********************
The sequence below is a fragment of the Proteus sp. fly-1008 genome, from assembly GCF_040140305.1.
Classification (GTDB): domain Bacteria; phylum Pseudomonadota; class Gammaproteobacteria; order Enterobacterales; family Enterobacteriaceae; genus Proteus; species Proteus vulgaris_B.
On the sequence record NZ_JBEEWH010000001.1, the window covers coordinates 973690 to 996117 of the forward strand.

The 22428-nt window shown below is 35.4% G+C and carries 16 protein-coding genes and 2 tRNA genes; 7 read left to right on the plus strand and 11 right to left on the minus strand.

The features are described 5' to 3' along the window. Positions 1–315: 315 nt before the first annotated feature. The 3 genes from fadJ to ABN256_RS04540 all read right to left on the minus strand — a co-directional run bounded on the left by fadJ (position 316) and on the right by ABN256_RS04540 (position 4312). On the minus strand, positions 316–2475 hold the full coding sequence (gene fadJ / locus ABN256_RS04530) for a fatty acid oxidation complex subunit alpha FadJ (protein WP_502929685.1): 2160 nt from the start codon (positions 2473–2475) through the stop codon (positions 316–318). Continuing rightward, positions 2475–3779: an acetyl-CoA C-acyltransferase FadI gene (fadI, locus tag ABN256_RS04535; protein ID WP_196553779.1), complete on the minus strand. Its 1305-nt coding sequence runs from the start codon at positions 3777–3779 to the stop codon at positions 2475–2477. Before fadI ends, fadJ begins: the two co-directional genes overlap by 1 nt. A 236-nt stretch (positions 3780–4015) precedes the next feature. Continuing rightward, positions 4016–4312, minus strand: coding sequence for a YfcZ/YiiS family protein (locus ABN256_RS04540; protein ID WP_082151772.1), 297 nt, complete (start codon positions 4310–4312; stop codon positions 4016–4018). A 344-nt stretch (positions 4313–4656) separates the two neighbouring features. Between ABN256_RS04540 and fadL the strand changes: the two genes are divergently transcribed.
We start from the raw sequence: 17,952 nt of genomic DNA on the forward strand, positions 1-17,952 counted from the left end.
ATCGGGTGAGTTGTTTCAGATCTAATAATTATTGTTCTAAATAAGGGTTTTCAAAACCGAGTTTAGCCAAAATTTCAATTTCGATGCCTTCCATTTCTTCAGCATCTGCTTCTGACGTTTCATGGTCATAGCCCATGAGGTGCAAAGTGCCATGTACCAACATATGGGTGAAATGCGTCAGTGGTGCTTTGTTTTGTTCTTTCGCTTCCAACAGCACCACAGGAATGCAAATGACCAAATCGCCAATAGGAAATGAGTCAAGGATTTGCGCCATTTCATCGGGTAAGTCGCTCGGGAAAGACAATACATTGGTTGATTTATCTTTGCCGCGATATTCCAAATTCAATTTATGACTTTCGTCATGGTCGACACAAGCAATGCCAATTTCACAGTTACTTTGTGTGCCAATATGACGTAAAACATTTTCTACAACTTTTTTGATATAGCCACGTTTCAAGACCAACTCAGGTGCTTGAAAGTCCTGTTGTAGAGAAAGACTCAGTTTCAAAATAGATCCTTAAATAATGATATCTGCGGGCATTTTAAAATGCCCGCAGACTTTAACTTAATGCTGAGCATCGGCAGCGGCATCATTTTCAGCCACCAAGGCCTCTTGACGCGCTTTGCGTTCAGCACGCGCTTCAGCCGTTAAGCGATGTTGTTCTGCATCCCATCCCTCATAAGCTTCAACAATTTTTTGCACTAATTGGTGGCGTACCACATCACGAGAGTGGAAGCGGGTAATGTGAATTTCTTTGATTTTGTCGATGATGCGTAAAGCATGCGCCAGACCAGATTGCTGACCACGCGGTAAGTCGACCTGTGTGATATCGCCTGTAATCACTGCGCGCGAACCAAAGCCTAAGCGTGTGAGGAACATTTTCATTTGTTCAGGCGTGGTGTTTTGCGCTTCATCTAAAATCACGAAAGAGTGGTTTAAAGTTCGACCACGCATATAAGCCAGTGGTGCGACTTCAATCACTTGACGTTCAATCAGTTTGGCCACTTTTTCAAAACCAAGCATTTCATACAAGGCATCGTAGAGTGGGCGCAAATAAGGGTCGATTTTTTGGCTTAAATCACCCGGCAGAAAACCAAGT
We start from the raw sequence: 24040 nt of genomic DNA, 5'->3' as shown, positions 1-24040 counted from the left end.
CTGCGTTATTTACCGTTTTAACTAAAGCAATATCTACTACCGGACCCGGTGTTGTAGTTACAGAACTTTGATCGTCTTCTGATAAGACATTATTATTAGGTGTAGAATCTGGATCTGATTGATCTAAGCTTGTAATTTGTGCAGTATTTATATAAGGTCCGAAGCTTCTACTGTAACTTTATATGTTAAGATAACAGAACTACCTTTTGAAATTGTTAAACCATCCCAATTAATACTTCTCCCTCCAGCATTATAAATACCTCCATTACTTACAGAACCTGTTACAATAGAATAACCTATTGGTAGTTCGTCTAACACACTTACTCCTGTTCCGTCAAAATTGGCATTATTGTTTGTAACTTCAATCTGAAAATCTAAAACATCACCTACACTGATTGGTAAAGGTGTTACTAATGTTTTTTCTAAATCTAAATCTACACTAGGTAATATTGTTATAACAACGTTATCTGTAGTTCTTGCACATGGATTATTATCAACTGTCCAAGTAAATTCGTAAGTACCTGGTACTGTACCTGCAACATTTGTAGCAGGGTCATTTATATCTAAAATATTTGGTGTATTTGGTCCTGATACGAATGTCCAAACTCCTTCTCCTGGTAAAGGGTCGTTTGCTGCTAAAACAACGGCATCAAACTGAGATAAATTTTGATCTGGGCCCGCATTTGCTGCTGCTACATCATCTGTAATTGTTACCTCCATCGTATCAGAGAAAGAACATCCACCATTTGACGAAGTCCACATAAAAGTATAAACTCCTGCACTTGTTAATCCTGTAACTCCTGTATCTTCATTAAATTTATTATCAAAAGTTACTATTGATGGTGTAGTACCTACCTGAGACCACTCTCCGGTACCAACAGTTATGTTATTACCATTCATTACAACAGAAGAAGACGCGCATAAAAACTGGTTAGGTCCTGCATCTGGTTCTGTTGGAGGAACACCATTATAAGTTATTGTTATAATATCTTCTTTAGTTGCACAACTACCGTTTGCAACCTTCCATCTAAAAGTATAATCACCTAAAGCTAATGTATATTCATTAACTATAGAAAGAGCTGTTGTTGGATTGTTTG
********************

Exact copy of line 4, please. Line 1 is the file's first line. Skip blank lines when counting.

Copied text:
The 22428-nt window shown below is 35.4% G+C and carries 16 protein-coding genes and 2 tRNA genes; 7 read left to right on the plus strand and 11 right to left on the minus strand.